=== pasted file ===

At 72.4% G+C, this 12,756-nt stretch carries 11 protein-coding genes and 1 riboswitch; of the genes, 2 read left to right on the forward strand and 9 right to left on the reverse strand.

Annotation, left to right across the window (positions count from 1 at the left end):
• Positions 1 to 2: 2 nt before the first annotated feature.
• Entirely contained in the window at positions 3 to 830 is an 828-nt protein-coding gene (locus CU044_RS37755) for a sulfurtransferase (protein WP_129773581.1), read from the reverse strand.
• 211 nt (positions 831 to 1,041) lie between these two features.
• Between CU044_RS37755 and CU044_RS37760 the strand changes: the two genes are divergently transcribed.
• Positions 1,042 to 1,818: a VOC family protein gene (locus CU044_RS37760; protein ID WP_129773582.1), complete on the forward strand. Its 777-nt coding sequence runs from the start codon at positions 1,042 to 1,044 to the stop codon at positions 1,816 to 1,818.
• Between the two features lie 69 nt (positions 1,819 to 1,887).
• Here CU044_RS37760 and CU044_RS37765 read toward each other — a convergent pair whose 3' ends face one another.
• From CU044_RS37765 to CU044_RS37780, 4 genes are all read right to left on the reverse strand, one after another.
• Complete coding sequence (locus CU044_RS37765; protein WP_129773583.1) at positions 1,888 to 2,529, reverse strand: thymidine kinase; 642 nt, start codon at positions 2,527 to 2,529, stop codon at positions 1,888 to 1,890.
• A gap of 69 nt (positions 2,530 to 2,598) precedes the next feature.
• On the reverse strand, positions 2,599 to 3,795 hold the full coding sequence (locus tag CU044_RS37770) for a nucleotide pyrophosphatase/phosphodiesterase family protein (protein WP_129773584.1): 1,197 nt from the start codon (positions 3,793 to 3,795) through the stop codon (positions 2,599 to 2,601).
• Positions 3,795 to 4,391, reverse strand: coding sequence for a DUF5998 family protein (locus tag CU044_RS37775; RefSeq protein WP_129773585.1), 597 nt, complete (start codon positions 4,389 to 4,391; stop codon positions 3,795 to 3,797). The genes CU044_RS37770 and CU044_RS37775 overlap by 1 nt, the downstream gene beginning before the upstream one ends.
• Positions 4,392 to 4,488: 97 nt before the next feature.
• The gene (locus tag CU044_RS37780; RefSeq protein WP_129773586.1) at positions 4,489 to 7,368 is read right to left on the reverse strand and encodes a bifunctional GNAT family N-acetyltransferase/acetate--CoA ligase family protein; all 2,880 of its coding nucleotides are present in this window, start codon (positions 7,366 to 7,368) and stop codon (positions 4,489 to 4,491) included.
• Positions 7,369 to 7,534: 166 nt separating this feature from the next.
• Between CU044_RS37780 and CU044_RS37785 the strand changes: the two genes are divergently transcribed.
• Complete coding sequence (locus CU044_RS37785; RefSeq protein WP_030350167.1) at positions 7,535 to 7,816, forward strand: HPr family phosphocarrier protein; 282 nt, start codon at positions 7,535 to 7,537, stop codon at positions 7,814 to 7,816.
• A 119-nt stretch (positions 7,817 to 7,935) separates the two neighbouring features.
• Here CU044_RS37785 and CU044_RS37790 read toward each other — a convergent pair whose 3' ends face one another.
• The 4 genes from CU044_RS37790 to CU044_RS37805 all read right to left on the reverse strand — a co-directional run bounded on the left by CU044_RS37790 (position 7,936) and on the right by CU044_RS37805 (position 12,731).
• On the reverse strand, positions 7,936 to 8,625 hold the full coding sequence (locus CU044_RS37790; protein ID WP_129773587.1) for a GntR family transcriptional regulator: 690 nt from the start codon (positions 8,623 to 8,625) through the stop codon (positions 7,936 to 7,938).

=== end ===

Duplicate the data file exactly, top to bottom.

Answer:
At 72.4% G+C, this 12,756-nt stretch carries 11 protein-coding genes and 1 riboswitch; of the genes, 2 read left to right on the forward strand and 9 right to left on the reverse strand.

Annotation, left to right across the window (positions count from 1 at the left end):
• Positions 1 to 2: 2 nt before the first annotated feature.
• Entirely contained in the window at positions 3 to 830 is an 828-nt protein-coding gene (locus CU044_RS37755) for a sulfurtransferase (protein WP_129773581.1), read from the reverse strand.
• 211 nt (positions 831 to 1,041) lie between these two features.
• Between CU044_RS37755 and CU044_RS37760 the strand changes: the two genes are divergently transcribed.
• Positions 1,042 to 1,818: a VOC family protein gene (locus CU044_RS37760; protein ID WP_129773582.1), complete on the forward strand. Its 777-nt coding sequence runs from the start codon at positions 1,042 to 1,044 to the stop codon at positions 1,816 to 1,818.
• Between the two features lie 69 nt (positions 1,819 to 1,887).
• Here CU044_RS37760 and CU044_RS37765 read toward each other — a convergent pair whose 3' ends face one another.
• From CU044_RS37765 to CU044_RS37780, 4 genes are all read right to left on the reverse strand, one after another.
• Complete coding sequence (locus CU044_RS37765; protein WP_129773583.1) at positions 1,888 to 2,529, reverse strand: thymidine kinase; 642 nt, start codon at positions 2,527 to 2,529, stop codon at positions 1,888 to 1,890.
• A gap of 69 nt (positions 2,530 to 2,598) precedes the next feature.
• On the reverse strand, positions 2,599 to 3,795 hold the full coding sequence (locus tag CU044_RS37770) for a nucleotide pyrophosphatase/phosphodiesterase family protein (protein WP_129773584.1): 1,197 nt from the start codon (positions 3,793 to 3,795) through the stop codon (positions 2,599 to 2,601).
• Positions 3,795 to 4,391, reverse strand: coding sequence for a DUF5998 family protein (locus tag CU044_RS37775; RefSeq protein WP_129773585.1), 597 nt, complete (start codon positions 4,389 to 4,391; stop codon positions 3,795 to 3,797). The genes CU044_RS37770 and CU044_RS37775 overlap by 1 nt, the downstream gene beginning before the upstream one ends.
• Positions 4,392 to 4,488: 97 nt before the next feature.
• The gene (locus tag CU044_RS37780; RefSeq protein WP_129773586.1) at positions 4,489 to 7,368 is read right to left on the reverse strand and encodes a bifunctional GNAT family N-acetyltransferase/acetate--CoA ligase family protein; all 2,880 of its coding nucleotides are present in this window, start codon (positions 7,366 to 7,368) and stop codon (positions 4,489 to 4,491) included.
• Positions 7,369 to 7,534: 166 nt separating this feature from the next.
• Between CU044_RS37780 and CU044_RS37785 the strand changes: the two genes are divergently transcribed.
• Complete coding sequence (locus CU044_RS37785; RefSeq protein WP_030350167.1) at positions 7,535 to 7,816, forward strand: HPr family phosphocarrier protein; 282 nt, start codon at positions 7,535 to 7,537, stop codon at positions 7,814 to 7,816.
• A 119-nt stretch (positions 7,817 to 7,935) separates the two neighbouring features.
• Here CU044_RS37785 and CU044_RS37790 read toward each other — a convergent pair whose 3' ends face one another.
• The 4 genes from CU044_RS37790 to CU044_RS37805 all read right to left on the reverse strand — a co-directional run bounded on the left by CU044_RS37790 (position 7,936) and on the right by CU044_RS37805 (position 12,731).
• On the reverse strand, positions 7,936 to 8,625 hold the full coding sequence (locus CU044_RS37790; protein ID WP_129773587.1) for a GntR family transcriptional regulator: 690 nt from the start codon (positions 8,623 to 8,625) through the stop codon (positions 7,936 to 7,938).